Any Psychology student who has studied at City, would have been supported and taught by Dr Marie Poirier. Marie specialises in the field of Memory, and has accomplished several publications in Journal Articles and books. So as you can imagine, I was very pleased when Marie accepted our interview invitation! Marie is a charismatic lecturer, so the Psychology Society and I were very interested in what she had to say.
It’s November, and the deadlines are fast approaching. This is often the time where University gets stressful. Only the strongest can survive. I was curious to see if Marie ever felt this way, and what strategies she used to cope to get the most out of university. Marie remembered her first degree being very challenging, as she had to teach herself to be more disciplined and organised. Up until University, Marie explained that she didn’t have to work all that hard in College. However, she gained a place in a University where there were 1000 applicants, and only 55 students were accepted. Marie described herself as a sociable student: she went to all the parties, was part of the Students’ Union, and was a Student Representative. Although she enjoyed all, after her second year she became tired. So her advice to current and future students would be to become more disciplined, but also make sure you have time for yourself, as you have to have the mental health to keep going.
“Small steps matter sometimes just working an hour or two every day, at a specific time can create a habit.”
Marie is originally from Quebec, Canada which is where she obtained her PhD. I thought it would be interesting to ask her thoughts about studying abroad. Personally, I have always liked the idea of it, and I believe that Marie would be a good person to ask her opinion on the topic. Marie agreed that studying abroad is easier said than done. As although it sounds good on the paper, the reality is that you “go to a strange place, you don’t like the cheeses, you don’t have your favourite foods, you don’t know how to take the bus. Everything is new, and everything has to be learnt and you don’t know a soul, so that makes it quite hard”. On a brighter note, Marie explained further that if you are confident, and conduct appropriate research, it can be a fantastic experience and you can reap great rewards. Marie went abroad in the States for a while to work, and she remembered being very worried about how she was going to cope. She believes her experience made a difference in her thinking, in her way of functioning and it still influences her to this day. It had a massive positive impact to her confidence.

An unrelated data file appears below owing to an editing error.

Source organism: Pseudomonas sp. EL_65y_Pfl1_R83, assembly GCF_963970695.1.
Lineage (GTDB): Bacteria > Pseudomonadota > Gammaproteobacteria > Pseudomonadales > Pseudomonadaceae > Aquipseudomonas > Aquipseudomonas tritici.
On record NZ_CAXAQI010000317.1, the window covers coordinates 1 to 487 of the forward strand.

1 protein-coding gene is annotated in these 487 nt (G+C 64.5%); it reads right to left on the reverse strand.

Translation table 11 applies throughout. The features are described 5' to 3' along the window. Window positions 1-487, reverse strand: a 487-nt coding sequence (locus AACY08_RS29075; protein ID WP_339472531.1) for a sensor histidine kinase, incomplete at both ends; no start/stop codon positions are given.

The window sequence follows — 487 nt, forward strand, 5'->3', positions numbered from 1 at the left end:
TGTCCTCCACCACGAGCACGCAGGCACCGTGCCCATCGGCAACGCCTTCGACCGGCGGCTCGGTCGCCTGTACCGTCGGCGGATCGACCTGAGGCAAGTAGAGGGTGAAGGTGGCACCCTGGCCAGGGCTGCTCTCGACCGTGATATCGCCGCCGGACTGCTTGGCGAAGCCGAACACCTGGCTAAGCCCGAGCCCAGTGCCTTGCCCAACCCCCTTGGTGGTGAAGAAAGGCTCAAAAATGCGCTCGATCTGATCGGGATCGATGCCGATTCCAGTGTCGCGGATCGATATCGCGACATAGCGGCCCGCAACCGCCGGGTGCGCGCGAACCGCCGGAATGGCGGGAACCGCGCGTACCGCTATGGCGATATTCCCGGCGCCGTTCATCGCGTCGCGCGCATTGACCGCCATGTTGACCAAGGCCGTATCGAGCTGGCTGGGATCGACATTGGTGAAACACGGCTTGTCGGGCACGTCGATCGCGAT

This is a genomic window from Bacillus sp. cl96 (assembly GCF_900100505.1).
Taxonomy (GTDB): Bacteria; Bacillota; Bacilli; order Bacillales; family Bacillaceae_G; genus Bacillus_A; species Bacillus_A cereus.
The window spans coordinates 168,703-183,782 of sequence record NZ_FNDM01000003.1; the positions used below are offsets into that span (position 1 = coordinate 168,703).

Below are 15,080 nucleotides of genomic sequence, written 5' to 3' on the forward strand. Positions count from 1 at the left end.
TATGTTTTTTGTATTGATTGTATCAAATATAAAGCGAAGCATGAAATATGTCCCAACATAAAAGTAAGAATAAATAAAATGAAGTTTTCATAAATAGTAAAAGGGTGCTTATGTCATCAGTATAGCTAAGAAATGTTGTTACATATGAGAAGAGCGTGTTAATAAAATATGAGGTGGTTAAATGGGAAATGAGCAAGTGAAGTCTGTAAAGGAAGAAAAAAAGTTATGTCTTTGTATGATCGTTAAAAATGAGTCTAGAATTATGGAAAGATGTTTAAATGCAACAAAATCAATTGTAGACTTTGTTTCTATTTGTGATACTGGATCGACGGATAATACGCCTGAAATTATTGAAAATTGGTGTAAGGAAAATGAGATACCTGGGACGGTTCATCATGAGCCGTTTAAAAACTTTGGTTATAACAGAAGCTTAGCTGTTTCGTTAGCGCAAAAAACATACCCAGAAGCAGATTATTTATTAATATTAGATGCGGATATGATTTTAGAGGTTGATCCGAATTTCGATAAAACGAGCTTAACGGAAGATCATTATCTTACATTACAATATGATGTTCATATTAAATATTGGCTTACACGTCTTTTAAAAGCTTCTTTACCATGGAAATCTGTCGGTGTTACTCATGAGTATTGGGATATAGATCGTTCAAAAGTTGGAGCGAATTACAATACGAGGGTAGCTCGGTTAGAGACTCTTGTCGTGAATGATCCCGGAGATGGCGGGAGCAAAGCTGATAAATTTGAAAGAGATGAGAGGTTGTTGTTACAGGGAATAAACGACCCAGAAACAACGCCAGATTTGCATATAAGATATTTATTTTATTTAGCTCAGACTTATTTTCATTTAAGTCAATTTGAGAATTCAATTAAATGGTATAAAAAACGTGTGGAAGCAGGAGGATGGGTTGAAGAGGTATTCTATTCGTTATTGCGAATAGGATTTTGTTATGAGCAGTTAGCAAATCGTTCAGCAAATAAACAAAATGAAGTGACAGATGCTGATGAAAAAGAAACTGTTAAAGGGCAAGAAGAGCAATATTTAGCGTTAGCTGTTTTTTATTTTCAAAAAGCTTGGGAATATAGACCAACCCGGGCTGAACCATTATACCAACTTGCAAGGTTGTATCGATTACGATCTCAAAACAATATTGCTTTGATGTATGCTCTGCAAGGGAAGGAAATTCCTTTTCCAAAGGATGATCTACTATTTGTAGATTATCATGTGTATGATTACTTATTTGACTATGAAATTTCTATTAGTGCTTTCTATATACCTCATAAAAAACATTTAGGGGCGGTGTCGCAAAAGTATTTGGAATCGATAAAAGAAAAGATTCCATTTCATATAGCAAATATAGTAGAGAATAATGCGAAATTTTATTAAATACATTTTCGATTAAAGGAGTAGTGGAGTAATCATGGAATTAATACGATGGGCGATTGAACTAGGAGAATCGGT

Marie moved to City in 2001, and says that City is “the absolute best environment” she has worked in. Her three main reasons are that: her fellow lecturers are great to work with, the administration is great, and the levels of students are high here. Some students also work part-time and can agree that there can often be work politics, but Marie says that within the Psychology department the people are lovely and are all very focused on their work – and this makes it an enjoyable place to work.
“Our facilities here now are great and it’s a very well rounded department. Best kept secret in London.”
Working at City University has also provided Marie with some of her proudest moments of her career. Marie mentioned that her PhD students make her very proud, as they have all graduated and progressed to either academic careers or in employment. The PhD students put an incredible amount of work in, and that being able to help them by giving them an opportunity and supporting them in starting their careers is one of the best parts of the job for Marie.
As a third year student, I often feel pressured into knowing exactly what career I want to do for the next 40 years of my life, which is daunting for anyone in my position. Psychology entails a number of different areas, which does make it harder for me to choose. I wanted to know how Marie chose the research area of Memory. Marie’s PhD was actually in Time Psychophysics, and although it was her first love and she still enjoys learning about it and attending talks. Marie admitted that she wanted to do something that has more scope for applications. Marie was attracted to memory as she already knew a bit about it, and at the time the famous Working Memory Model was really starting to hit its stride. There were also practical reasons that Marie had to consider as in Canada, lecturers had to get grants to fund their research – and therefore Memory was an area where you can collect data fairly quickly. Marie’s final choice “was a choice of heart and reason”.
Marie’s advice to students:
“Go out there and knock on as many doors as you have to. I know it’s hard, but it can make such a difference. If you meet one person that just mentors you even a little bit. It can make a big difference for your own confidence and your opportunities later. The degree is very challenging and it’s hard to make space for that, but people should go for it.”
Favourite Time of Day? Morning
Favourite Leisure? Cycling
If you could visit any place in the world, where would it be? Japan
Written by Dionne St Rose